Written by ,
5th January 2017

Culture shock is a normal phenomenon when moving abroad. Here are the four stages of culture shock and what you can expect in each one.

 

There are many emotions that can accompany a move abroad. From the pre-trip excitement and planning, mixed with nervous apprehension and the stress of packing your life away and transporting it hundreds of kilometres away. The gamut of emotions doesn’t end once the plane leaves the tarmac. Once in a new country the waves of emotion can continue. “Culture shock” is the topsy-turvy emotions many people feel when settling somewhere new, and although an overwhelming majority of people report being ultimately happy with their decision to move abroad, few would say it came without emotion. One of the best ways to deal with culture shock is to understand it. Here we look at the four stages of culture shock, and what to expect during each stage.

One of the best ways to deal with culture shock is to understand it. Here we look at the four stages of culture shock, and what to expect during each stage.

The honeymoon stage

This is the adrenaline-fused euphoria of arriving somewhere new. Everything is fascinating, from the food, to the people, to the scenery. During this stage you probably can’t imagine being anywhere other than where you are right now, completely consumed and enchanted by your surroundings. Those who take short holidays may never move past the honeymoon stage which is a major catalyst for the ‘travel bug’. Those who travel to destinations for longer periods will undoubtedly fall out of the honeymoon stage at some point. When the novelty of that intriguing new language, mouth-watering cuisine and laid back atmosphere begins to run out, the next stage may occur.

 

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Bags are packed, but are you ready to get on that jet plane?

 

The frustration stage

This is when some of the new things you once loved begin to irritate you! Not speaking the new language fluently becomes an obstacle, the fact that public transport never arrives on time is infuriating, and you would do just about anything for a proper Sunday roast, instead of what’s on offer. The frustration stage can be the most difficult stage of culture shock. Sometimes those that don’t recognize the feelings as culture shock can become depressed and homesick. Cravings for familiarity and the creature comforts of home become unbearable.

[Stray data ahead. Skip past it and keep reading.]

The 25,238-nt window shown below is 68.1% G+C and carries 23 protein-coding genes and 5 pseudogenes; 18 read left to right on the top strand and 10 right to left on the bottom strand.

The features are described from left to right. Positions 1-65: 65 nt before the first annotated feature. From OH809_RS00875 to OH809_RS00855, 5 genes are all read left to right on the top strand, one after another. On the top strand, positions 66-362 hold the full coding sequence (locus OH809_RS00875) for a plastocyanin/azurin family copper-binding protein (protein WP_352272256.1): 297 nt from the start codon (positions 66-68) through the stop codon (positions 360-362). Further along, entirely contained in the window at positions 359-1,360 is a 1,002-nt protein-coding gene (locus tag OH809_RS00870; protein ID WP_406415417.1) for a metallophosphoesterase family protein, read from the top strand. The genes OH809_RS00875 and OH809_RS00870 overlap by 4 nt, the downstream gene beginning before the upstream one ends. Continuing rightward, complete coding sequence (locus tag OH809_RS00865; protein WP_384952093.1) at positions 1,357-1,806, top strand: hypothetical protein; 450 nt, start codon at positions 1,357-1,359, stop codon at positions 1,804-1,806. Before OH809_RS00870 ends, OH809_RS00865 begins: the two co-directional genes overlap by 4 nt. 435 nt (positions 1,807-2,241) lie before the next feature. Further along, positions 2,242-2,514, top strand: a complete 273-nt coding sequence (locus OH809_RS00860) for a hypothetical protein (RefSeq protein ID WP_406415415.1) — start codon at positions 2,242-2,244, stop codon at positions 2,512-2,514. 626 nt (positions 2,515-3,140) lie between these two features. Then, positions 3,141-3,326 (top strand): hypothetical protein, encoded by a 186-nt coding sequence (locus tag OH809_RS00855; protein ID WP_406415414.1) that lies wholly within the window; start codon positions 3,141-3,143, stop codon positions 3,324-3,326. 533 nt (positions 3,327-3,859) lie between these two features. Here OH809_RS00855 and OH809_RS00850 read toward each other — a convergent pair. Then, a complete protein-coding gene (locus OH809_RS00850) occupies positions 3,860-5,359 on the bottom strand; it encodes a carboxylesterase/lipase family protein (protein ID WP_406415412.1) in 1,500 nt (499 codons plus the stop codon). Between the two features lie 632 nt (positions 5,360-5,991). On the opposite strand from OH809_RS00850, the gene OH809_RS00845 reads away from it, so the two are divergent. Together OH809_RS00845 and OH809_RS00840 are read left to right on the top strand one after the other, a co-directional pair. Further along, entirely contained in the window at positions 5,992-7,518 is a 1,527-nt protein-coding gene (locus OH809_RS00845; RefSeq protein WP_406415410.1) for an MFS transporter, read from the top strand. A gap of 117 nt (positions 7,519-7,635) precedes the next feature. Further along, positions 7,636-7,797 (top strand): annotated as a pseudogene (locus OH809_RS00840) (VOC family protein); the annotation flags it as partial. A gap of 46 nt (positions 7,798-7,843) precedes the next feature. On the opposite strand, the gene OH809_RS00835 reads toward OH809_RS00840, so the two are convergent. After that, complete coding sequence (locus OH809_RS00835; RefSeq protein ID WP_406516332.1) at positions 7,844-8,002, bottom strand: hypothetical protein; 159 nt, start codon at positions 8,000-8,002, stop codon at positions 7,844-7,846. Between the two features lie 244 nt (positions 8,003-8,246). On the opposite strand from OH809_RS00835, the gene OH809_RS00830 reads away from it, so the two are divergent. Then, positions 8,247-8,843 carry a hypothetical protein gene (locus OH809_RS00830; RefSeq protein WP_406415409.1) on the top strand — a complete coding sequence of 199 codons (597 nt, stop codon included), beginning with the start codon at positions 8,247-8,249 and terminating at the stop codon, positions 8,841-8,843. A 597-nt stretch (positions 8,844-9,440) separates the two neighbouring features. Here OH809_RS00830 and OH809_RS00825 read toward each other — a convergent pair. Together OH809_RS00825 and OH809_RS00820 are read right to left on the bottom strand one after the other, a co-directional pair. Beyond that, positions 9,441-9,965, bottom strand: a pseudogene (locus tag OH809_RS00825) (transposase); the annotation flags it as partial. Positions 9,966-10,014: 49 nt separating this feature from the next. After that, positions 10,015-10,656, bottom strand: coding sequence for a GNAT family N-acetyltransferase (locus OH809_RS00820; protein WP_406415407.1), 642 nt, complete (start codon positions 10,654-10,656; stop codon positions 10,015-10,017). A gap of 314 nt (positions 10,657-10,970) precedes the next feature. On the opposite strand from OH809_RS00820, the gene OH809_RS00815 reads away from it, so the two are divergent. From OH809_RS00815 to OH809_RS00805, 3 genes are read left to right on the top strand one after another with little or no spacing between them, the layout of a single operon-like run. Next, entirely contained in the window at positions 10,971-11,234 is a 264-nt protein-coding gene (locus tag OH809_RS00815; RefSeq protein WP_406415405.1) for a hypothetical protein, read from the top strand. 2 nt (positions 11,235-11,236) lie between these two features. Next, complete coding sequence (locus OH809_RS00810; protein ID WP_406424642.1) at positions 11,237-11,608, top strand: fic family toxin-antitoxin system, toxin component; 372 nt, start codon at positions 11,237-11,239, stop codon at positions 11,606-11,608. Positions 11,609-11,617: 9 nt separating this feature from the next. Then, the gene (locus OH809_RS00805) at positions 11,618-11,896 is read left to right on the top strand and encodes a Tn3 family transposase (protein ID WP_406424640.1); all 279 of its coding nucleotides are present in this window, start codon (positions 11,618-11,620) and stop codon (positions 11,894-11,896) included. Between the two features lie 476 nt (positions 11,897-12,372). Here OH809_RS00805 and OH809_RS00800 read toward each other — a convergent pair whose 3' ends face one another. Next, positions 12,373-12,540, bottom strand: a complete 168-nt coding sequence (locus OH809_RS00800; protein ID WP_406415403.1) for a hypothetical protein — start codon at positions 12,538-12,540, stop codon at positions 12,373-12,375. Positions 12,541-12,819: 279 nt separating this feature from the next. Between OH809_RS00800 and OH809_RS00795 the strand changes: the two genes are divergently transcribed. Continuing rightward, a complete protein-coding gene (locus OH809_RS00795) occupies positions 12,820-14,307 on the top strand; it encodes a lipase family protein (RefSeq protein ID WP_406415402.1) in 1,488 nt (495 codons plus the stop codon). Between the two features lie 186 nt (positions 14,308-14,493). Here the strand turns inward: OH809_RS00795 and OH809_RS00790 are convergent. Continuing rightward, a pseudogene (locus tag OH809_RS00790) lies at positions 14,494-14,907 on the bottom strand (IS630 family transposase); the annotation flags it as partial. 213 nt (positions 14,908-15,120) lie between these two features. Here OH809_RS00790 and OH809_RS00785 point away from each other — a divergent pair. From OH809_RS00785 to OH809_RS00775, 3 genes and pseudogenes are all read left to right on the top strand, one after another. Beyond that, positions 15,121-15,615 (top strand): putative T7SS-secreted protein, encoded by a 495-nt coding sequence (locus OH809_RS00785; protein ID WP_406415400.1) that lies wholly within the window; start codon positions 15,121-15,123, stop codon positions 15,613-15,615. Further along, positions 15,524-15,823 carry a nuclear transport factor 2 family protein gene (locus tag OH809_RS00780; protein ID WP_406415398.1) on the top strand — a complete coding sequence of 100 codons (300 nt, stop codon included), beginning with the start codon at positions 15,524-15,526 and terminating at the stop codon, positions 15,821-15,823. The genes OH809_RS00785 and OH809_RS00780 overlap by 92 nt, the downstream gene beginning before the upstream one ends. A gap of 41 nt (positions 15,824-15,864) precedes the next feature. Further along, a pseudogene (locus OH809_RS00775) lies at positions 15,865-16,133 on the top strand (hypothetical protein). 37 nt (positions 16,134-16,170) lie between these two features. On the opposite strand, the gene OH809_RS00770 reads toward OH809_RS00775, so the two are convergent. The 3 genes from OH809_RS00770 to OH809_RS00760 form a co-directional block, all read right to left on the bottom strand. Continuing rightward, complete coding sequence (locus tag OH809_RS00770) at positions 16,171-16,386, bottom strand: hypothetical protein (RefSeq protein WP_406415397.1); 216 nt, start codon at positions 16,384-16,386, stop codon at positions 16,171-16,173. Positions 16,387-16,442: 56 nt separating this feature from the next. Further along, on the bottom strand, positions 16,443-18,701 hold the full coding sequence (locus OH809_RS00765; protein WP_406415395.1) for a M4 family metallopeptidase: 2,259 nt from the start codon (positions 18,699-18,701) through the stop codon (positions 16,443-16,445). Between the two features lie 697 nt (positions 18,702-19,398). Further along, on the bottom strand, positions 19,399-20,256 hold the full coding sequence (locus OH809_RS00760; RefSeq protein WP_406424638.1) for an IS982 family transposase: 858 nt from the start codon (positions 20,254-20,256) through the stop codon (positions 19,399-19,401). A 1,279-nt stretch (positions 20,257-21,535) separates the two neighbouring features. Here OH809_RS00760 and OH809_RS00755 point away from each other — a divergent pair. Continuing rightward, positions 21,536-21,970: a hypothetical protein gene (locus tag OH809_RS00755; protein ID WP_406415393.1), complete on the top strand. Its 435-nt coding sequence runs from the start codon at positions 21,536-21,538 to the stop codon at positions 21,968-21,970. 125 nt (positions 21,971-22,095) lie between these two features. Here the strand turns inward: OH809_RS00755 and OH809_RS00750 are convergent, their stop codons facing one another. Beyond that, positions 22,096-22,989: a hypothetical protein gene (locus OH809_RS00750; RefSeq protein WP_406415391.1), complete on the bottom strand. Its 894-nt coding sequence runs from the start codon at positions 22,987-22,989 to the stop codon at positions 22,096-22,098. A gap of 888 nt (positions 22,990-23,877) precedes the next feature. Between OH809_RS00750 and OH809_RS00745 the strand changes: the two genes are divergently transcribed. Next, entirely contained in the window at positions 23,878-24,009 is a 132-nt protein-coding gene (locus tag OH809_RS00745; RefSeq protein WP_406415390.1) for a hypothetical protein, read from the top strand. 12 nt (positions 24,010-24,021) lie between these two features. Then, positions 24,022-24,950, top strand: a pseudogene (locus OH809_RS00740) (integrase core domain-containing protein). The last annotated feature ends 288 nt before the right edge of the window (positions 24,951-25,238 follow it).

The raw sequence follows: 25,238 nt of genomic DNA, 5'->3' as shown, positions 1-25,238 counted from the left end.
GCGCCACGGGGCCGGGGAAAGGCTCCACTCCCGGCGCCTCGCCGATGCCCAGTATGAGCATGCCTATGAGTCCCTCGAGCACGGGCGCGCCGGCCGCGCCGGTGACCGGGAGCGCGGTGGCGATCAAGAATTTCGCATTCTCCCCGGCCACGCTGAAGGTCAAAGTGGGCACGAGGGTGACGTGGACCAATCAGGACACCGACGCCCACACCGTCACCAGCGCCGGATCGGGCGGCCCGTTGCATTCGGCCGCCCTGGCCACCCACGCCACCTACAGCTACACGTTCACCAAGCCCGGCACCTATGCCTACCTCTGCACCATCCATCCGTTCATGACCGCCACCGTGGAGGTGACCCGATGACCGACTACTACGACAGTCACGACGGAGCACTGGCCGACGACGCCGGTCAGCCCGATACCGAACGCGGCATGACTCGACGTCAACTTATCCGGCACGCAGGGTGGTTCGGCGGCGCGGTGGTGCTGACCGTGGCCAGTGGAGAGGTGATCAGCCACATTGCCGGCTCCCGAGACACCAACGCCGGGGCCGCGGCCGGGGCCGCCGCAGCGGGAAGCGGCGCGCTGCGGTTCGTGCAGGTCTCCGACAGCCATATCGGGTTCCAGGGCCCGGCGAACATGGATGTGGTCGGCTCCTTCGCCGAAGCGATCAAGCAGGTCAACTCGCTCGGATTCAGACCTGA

The “frustration stage” is when some of the new things you once loved begin to irritate you!

It is important to understand that these feelings will pass, and not to make any hasty decisions (like returning home) during this stage. Accept these frustrated emotions and you can begin to move on to the next stage of culture shock.

The adjustment stage

You’re beginning to get used to the difficulties of your new environment. It takes on a new familiarity, and you begin moving through the day with ease and grace.

The acceptance stage

You have found your groove. You may not be as familiar with your new surroundings as you were within your own country but you now have friends, and favourite places to grab a coffee or find your beloved baked beans on toast. Things like posting a letter, ordering takeout and navigating the public transport system have become second nature, and if you’ve moved somewhere that speaks a different language, communication is getting easier. In the last stage of culture shock you have the resources at hand to live comfortably and fluently. Life is good in your new destination.

You will experience culture shock when you move abroad, that’s part of the fun. This emotional roller coaster is completely normal and an important part of the experience. If you’ve been thinking of moving abroad for some time, 2017 could be the year! Let the Overseas Guides Company help you make the transition smoother by providing you in depth information about your new destination, assist with transferring money abroad in large lump sums or regular payment plans (using better than bank exchange rates), or providing expert advice for purchasing property abroad.

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